Undifferentiated MSCs prefer glycolysis instead of OXPHOS for energy metabolism [22] since anaerobic metabolism is beneficial to providing substrates for proliferation [54] and protect MSCs from aging [55, 56]. During MSCs differentiation, the energy acquisition pathway changes to meet the rapidly increased energy needs of the extensive biosynthesis, usually characterized by the upregulated aerobic metabolism and mitochondrial biogenesis [24, 25, 57]. In the BMMSCs osteogenic differentiation, OXPHOS is activated, while glycolytic activity is drastically reduced [25, 58]. However, Li et al. reported that adipogenic differentiation of BMMSCs exhibited increased activity in both OXPHOS and glycolysis [59], suggesting that the cellular metabolism changes during MSCs lineage commitment but with inconsistent results. The metabolic reprogramming in the endothelial differentiation of PMSCs has not been verified yet, which in this study was characterized by the augmented glycolysis and relatively suppressed OXPHOS with the mitochondrial disturbance. As far as we understand, there has been little study concerning the metabolism reprogramming in the endothelial differentiation of MSCs. Reportedly, activation of ERK1/2 signaling [60] and PI3K/AKT signaling [61] promote the endothelial differentiation of BMMSCs. Intriguingly, ERK1/2 signaling regulates the expression of glycolytic enzymes [62] and PI3K/AKT signaling suppresses the synthesis of glycogen and enhances glycolysis [63], which may be the circumstantial evidence, coupled with the Seahorse Cell Energy Metabolism analyses during BMMSCs endothelial differentiation in our study, to collectively indicated that glycometabolic preference for glycolysis is probably universal rather than specific during the endothelial differentiation. Besides, the glycometabolic shift direction of the endothelial differentiation of PMSCs is quite different from that in mesenchymal lineage differentiation, which may mainly owe to the metabolic nature of the ECs. ECs are glycolysis addicts as 85% of the ATP is produced glycolytically though exposed to the highest oxygen levels in the blood [64]. On the one hand, by relying on glycolysis, ECs produce ATP with faster kinetics [65] and save oxygen to supply perivascular cells [65]. On the other hand, mitochondria in ECs are mainly producers of metabolic intermediates rather than ATP [66]. Hence, the transformation of glycometabolism characteristics in our study further confirmed the decent differentiation of PMSCs into ECs. Reportedly, metabolic conversion may not only be a crucial feature in the differential process but also a vital modulatory factor. Research has confirmed that the activation of glycolysis and suppression of OXPHOS could inhibit both the osteogenic and adipogenic differentiation of MSCs [59, 67, 68]. The transition from glycolysis to OXPHOS is tightly coupled to neuronal differentiation from neural progenitor cells. However, activation of glycolysis leads to the failure of neuronal differentiation and cell death, indicating that metabolism reprogramming in the right direction may be essential for cell differentiation and cell fate determination [69]. However, the underlying mechanisms between glycometabolism reprogramming and PMSCs endothelial differentiation remain to be verified.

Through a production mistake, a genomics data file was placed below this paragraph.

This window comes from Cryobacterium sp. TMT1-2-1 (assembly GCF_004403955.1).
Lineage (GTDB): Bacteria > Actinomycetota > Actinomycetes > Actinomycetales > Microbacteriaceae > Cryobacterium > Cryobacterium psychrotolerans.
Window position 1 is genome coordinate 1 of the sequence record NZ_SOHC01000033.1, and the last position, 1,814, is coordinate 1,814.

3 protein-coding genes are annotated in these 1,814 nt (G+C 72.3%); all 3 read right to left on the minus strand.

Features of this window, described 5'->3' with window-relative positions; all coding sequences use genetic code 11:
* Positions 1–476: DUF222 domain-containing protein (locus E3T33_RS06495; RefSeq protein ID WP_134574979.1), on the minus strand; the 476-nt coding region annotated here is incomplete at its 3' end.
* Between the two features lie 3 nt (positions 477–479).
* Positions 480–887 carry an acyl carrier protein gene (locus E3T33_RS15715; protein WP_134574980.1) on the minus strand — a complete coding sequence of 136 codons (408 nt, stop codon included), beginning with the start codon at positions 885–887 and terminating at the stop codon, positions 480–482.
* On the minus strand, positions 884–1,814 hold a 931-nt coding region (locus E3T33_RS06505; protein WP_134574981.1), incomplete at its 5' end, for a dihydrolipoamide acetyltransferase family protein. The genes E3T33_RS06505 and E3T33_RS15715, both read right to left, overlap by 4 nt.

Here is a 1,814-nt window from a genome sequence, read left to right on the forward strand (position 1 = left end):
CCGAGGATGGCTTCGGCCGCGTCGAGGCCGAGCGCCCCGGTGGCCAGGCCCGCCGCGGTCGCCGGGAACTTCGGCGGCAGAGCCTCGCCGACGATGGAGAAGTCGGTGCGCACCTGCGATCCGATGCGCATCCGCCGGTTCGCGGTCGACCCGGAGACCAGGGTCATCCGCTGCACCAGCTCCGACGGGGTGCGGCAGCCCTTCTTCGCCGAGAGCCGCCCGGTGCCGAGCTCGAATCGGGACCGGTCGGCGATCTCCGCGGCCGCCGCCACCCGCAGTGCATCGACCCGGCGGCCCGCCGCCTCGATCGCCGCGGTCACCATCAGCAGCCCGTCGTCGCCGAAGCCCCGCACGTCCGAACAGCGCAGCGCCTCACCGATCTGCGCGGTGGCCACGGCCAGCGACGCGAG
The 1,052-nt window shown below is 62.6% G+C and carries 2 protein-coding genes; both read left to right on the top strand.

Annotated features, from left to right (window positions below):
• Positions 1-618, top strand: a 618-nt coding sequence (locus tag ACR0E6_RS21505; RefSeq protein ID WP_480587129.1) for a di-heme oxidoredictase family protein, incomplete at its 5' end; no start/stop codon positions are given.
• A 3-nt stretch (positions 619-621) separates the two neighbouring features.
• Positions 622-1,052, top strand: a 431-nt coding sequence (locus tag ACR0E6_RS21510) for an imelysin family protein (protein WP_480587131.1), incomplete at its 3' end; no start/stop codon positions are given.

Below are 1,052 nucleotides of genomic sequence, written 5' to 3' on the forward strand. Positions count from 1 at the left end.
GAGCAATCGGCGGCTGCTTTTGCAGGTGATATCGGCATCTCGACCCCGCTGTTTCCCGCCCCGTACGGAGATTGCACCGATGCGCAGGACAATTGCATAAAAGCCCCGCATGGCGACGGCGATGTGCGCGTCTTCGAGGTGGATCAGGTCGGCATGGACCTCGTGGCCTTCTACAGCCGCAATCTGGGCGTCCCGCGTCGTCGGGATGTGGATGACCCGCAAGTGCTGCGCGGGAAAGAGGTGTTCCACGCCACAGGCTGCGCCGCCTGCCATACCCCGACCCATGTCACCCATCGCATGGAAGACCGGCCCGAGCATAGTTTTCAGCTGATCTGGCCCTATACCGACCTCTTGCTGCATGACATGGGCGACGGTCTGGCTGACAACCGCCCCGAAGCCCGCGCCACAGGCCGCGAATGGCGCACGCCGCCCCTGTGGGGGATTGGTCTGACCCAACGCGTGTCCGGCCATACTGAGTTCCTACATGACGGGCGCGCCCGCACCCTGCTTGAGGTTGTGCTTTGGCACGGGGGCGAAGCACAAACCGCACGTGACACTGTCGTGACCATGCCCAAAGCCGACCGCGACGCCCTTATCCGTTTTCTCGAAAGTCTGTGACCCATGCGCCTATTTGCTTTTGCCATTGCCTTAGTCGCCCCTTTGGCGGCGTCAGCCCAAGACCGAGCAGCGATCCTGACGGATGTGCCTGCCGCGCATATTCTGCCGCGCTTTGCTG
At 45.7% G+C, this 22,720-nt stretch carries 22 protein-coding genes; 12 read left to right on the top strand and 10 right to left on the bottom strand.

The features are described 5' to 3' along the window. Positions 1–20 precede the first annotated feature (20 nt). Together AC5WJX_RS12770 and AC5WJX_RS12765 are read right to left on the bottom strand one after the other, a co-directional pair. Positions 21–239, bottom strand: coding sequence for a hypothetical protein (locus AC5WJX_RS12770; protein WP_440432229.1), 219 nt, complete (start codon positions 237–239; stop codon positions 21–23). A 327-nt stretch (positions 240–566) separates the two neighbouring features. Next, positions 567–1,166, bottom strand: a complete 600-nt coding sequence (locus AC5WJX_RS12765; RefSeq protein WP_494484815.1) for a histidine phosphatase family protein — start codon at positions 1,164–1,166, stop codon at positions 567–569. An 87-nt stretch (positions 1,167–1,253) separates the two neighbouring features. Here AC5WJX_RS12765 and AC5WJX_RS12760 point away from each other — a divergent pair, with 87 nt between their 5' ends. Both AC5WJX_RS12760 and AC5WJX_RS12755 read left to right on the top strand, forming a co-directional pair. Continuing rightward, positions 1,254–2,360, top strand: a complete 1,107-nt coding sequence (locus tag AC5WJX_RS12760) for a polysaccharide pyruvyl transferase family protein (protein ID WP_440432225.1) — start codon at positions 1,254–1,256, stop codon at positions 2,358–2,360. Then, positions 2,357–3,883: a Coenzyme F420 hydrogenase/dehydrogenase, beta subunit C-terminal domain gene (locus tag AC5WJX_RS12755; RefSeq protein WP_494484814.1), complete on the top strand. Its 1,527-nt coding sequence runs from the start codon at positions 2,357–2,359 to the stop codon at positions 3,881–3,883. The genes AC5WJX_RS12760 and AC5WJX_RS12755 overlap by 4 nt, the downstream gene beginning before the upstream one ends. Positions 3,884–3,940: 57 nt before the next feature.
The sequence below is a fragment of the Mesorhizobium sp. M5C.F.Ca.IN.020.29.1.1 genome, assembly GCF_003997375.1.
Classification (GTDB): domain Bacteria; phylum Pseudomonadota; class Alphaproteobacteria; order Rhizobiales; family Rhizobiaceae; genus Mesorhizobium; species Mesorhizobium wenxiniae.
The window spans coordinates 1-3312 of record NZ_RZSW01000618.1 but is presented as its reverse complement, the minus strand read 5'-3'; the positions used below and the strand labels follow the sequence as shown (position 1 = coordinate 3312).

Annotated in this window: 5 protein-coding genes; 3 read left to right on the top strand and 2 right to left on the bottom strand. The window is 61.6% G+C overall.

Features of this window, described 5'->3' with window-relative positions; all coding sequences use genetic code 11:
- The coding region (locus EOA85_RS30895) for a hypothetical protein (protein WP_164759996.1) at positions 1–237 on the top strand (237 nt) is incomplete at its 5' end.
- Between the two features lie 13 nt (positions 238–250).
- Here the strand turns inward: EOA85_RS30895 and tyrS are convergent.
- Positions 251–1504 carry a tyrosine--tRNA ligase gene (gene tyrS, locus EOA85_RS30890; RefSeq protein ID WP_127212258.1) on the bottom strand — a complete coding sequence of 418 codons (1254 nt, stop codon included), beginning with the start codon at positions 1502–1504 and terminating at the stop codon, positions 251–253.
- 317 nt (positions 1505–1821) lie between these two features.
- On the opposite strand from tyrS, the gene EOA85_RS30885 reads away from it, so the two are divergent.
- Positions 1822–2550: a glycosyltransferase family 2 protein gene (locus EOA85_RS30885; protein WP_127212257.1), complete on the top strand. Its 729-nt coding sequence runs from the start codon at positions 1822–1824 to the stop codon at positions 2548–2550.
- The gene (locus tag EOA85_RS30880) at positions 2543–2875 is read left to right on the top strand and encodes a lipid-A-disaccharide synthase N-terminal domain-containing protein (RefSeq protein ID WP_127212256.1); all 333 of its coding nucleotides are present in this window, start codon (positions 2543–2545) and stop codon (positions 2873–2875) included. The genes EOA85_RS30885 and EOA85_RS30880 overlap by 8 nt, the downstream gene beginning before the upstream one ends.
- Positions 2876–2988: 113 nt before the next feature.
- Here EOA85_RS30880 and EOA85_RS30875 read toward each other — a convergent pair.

Genetics play crucial roles in the multi-directional differentiation of MSCs [70], leading to the different morphological structures, phenotypic characteristics, and biological functions [71]. The interaction of multiple DEGs and regulation in glycometabolism reprogramming may be involved in the PMSCs endothelial differentiation. By comparing the RNA-seq data within the endothelial differentiation of PMSCs, the DEGs identified displayed high enrichment in cell cycle regulation and metabolic pathways. During the development of cells, tissue, and organ, the processes of cellular differentiation and cell division are usually considered mutually exclusive, though coordination of cell cycle and differentiation must exist as cells have to undergo cell cycle arrest to allow differentiation [72]. Therefore, the elaborate modulation of the cell cycle by DEGs may be beneficial to the endothelial differentiation of PMSCs. Our RNA-Seq results further revealed many upregulated glycolysis genes and downregulated mitochondrial genes during the endothelial differentiation of PMSC. Thereinto, 6-phosphofructo-2-kinase/fructose-2,6-bisphosphatase (PFKFB) family, a group of powerful glycolytic regulators, accelerates glycolytic flux by promoting fructose-2,6-bisphosphate (F2,6P2) synthesis and facilitating the allosteric activation of 6-phosphofructo-1-kinase 1 (PFK-1) [73]. Of the PFKFB family, there are four isozymes encoded by four genes (PFKFB1–4). PFKFB3, also termed placental PFK-2 [41, 42], has the highest kinase activity than bisphosphatase activity (700-fold), thus most favoring the catalytic activity to glycolysis [74]. Reportedly, PFKFB3 is involved in the differentiation of macrophages, myofibroblasts, and cardiac progenitor cells [75,76,77]. In this study, PFKFB2, PFKFB3, and PFKFB4 are all significantly induced, indicating that the upregulated PFKFB3 represented the augmented glycolytic flux in the endothelial differentiation of PMSCs. Moreover, through the genetic inhibition of PFKFB3, we demonstrated that PFKFB3 is a crucial enzyme not only mediating the metabolism reprogramming but also modulating the endothelial differentiation of PMSCs. Hence, our results clarified that metabolic conversion and PMSCs endothelial differentiation may be inextricably intertwined.